Monday, May 15, 2017

How To Stop Your Dog From Barking in Four (patient) Steps


Whether it's the mailman, the neighbor walking his dog by your fence or a deer in your back yard, excessive dog barking can bring anyone down to their knees in frustration. Here are four steps you can take to bring a little peace and quiet into your home:

  1. Make sure your dog is exercised. A lot of doggy mischief can be avoided by simply making sure your dog is properly exercised, mentally and physically. When your dog has extra energy, he needs to find an avenue to release it. He's bored! This results in behaviors we owners may not find endearing. By making sure your dog is getting physical and mental exercise everyday, you are releasing that pent up energy and helping your furry friend live a balanced life. 
  2.  Stay Calm. You are not helping the situation by yelling "STOOOOPPPP!!!!" or "KNOCK IT OFF!". Remember, dogs do not speak human. If you are yelling at them, all they hear is you barking along with them. They think everyone is joining in on the fun! Instead, you can...
  3. Teach them the "Quiet Command". The first steps of this training seem quite counter intuitive, but trust me, with some patience you will see where I am going with it: Step 1- When your dog barks, praise him and use the verbal cue "bark" as you give him a treat. This will allow him to start to associate the word "bark" with the action of barking. Step 2- When your dog stops barking, give him a different treat with the vocal cue "quiet". This will get him to associate the word "quiet" with the action of not barking. Step 3- Train, train, train with a lot of patience. Repetition is key. Training does not happen over night and takes a lot of diligence and patience. Only train your dog for about 15 minutes a day in 5 minute sessions. Otherwise, you risk over saturating your dog and stressing them out. Once the behavior is learned, practice it weekly in order to maintain the behavior.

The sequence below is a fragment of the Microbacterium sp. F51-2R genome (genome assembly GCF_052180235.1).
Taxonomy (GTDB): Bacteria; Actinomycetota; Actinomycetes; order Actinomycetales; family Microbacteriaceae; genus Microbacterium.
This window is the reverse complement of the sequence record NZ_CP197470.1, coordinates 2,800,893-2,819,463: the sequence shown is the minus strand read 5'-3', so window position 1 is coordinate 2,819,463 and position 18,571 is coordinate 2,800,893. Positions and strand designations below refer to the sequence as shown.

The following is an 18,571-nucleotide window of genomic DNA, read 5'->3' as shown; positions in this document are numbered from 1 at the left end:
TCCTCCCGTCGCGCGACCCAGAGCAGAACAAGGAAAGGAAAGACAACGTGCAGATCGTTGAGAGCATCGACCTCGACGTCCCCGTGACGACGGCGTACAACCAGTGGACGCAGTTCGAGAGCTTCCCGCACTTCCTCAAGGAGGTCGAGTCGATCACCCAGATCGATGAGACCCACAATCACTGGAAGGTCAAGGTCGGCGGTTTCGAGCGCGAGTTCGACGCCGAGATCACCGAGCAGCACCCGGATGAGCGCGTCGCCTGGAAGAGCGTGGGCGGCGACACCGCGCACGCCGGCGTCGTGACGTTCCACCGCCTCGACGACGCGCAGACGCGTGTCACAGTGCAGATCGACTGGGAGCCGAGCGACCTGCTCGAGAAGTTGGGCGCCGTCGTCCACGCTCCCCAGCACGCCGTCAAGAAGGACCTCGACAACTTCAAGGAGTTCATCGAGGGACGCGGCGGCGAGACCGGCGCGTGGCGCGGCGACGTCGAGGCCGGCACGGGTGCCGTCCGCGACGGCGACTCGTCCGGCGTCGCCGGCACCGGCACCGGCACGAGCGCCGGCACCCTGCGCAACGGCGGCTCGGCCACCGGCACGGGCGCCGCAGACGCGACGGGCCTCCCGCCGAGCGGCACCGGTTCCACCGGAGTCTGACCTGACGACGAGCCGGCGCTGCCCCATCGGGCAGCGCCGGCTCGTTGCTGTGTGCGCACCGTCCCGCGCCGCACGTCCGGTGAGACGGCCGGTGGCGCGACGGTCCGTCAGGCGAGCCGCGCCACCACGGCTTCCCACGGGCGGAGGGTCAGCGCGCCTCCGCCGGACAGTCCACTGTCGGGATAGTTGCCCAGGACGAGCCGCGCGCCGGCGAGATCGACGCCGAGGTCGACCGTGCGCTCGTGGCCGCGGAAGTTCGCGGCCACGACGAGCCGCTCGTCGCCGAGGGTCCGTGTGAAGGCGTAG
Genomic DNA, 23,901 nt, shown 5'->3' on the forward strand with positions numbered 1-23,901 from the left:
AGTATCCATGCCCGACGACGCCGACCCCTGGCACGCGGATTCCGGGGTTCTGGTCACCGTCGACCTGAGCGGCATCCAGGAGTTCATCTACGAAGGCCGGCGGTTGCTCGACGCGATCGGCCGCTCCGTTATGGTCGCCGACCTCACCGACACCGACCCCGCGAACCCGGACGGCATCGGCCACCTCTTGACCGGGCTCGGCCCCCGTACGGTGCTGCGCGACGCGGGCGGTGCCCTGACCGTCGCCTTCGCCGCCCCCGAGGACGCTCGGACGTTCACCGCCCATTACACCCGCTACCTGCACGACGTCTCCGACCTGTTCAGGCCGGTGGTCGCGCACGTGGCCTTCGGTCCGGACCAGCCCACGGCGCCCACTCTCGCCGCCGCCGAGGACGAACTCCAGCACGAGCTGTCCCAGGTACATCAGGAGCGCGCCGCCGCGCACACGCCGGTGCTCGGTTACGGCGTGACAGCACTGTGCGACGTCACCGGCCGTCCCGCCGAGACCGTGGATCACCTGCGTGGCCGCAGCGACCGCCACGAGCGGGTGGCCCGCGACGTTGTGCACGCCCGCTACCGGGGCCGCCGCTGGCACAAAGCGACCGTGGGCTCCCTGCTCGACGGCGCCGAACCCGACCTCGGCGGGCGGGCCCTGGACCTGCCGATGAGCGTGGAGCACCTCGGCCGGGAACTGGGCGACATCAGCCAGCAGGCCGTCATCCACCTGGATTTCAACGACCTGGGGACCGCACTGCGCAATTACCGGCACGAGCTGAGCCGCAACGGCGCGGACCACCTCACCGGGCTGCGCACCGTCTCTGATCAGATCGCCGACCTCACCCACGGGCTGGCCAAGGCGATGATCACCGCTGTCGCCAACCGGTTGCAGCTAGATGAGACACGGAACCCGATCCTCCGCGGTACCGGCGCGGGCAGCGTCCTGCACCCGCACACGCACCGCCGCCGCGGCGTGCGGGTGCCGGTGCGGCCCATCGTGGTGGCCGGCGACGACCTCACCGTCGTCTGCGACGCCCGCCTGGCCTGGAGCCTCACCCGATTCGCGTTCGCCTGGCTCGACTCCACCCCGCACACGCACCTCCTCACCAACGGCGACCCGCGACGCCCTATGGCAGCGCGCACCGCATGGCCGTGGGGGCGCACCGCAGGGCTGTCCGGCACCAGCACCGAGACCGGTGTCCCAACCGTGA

4.  Desensitize your dog to whatever it is that is making him bark. For example, if it is the mailman, sit with your dog everyday the mailman comes and practice the quiet command while redirecting your dog to an incompatible behavior like laying on his bed or going to his kennel. 
You will notice that I didn't put in here to "remove the stimulus". Some people recommend doing things like closing the shades when people are walking by (if your dog barks at that) or bringing your dog inside if your dog barks at people walking by. I don't think that really helps all that much, because you are basically avoiding the situation instead of teaching your dog a positive behavior to associate with the situation. Plus, seriously, who wants to live their whole life with the shades down because you are afraid someone is going to walk by and your dog will start barking. That is giving your dog way too much control of the situation and leaving you kind of helpless. Instead, work with the situation. If your dog is barking at the walkers going by, sit there with your dog practicing the "quiet" command with an incompatible behavior. Or rally up your friends to purposely walk by so you can practice. It takes a lot of patience and diligence to have a furry friend in your family, but it also brings a lot of joy. Raising a canine companion will bring out a lot of positive traits in yourself that you had no idea you could foster. 

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